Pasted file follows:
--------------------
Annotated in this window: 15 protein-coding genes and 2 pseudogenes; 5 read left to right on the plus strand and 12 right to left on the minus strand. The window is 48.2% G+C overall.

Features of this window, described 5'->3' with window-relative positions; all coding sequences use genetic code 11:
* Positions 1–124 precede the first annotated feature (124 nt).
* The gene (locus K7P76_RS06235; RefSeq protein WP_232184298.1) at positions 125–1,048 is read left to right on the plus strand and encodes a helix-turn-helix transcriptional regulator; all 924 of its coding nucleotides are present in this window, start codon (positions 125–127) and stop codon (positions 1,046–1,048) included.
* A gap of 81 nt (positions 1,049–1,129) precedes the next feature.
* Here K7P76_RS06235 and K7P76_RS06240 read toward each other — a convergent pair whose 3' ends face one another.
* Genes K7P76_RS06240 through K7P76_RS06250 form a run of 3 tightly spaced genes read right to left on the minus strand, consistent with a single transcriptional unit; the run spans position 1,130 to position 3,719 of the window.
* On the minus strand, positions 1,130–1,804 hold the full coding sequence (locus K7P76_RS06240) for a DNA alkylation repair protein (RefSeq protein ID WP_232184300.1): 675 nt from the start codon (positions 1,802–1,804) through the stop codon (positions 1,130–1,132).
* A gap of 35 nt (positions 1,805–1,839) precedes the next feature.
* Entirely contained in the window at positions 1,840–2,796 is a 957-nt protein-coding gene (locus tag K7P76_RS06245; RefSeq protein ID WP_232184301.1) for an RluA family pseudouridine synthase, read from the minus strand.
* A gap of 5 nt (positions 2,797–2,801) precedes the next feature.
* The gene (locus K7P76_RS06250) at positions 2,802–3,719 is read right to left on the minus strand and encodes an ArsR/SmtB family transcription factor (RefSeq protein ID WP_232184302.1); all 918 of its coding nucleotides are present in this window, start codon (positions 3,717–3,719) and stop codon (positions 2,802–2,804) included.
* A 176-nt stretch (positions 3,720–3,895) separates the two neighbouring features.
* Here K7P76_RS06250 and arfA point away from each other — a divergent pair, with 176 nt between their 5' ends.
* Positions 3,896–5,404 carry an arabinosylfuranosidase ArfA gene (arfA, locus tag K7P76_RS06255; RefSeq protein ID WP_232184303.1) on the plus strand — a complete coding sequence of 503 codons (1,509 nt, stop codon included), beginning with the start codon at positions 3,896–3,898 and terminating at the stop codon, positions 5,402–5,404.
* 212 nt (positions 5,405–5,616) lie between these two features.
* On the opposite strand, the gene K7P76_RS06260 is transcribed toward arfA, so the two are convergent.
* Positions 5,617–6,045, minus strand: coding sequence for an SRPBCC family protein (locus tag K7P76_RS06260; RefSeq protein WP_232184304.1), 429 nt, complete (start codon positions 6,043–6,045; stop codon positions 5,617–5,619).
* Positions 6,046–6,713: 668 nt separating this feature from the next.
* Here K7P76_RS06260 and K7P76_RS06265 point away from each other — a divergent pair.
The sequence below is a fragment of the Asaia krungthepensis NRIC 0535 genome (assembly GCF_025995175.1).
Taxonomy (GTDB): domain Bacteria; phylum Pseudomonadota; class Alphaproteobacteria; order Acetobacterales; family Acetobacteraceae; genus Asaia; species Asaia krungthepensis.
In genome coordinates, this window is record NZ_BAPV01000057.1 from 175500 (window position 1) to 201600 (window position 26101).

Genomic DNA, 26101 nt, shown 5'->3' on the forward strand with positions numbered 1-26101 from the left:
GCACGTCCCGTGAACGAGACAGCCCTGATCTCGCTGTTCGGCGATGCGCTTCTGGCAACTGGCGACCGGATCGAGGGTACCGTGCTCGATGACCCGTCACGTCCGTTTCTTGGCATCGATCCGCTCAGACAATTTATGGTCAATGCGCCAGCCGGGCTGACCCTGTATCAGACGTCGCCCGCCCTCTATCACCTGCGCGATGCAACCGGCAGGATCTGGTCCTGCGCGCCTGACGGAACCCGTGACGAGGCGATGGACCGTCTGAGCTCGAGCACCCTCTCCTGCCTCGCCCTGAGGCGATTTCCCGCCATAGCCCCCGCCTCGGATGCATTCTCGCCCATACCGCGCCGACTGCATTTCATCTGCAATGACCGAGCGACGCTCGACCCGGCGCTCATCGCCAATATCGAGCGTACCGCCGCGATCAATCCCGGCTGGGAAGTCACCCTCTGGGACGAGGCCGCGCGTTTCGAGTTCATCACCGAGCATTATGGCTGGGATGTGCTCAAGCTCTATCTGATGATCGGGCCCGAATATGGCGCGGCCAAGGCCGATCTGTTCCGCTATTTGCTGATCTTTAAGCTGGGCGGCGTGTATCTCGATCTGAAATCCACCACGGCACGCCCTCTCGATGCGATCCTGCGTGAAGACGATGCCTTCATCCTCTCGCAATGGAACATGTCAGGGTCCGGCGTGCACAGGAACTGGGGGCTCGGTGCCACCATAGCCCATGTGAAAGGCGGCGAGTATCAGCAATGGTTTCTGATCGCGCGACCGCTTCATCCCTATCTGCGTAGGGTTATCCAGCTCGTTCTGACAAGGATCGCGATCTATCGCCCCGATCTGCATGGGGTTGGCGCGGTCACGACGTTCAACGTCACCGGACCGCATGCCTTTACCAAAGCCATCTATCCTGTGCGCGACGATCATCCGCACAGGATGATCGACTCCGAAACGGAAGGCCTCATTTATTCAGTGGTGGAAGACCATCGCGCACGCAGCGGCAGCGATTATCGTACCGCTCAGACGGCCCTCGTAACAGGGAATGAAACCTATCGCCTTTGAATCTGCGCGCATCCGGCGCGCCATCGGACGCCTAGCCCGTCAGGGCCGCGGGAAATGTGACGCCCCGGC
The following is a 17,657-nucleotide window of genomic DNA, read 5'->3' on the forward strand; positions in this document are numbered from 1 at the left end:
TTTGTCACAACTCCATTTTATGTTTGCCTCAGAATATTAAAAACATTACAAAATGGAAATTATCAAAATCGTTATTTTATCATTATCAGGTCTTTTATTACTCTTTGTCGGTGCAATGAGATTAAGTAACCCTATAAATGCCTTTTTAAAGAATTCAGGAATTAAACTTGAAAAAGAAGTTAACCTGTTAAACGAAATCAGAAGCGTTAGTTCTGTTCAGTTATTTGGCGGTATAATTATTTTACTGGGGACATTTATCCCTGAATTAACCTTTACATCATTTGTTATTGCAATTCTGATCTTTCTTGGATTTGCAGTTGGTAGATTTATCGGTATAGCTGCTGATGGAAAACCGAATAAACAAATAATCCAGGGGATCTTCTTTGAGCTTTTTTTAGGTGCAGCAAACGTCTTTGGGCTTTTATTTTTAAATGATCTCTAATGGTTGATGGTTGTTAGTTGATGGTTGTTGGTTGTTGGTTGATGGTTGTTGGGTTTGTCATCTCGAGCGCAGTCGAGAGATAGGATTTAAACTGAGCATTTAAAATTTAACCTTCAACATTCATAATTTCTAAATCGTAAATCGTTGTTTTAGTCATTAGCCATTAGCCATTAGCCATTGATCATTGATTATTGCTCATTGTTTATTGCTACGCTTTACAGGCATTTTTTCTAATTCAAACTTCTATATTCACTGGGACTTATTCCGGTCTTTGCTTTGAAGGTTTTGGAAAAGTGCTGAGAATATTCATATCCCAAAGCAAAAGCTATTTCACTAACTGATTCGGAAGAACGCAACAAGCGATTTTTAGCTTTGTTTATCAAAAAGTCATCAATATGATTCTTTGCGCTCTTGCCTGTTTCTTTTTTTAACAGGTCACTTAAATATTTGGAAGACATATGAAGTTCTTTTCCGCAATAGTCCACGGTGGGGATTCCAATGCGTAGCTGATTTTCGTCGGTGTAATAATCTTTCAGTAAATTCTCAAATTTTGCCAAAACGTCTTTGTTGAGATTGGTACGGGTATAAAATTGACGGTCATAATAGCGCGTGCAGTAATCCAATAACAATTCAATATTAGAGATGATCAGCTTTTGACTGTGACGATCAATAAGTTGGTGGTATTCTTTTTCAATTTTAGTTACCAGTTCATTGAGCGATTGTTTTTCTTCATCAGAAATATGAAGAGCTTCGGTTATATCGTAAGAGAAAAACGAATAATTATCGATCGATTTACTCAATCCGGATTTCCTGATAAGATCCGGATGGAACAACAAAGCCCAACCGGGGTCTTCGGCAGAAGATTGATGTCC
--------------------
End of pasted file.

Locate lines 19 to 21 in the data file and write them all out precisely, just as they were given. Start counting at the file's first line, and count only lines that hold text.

* Positions 6,046–6,713: 668 nt separating this feature from the next.
* Here K7P76_RS06260 and K7P76_RS06265 point away from each other — a divergent pair.
The sequence below is a fragment of the Asaia krungthepensis NRIC 0535 genome (assembly GCF_025995175.1).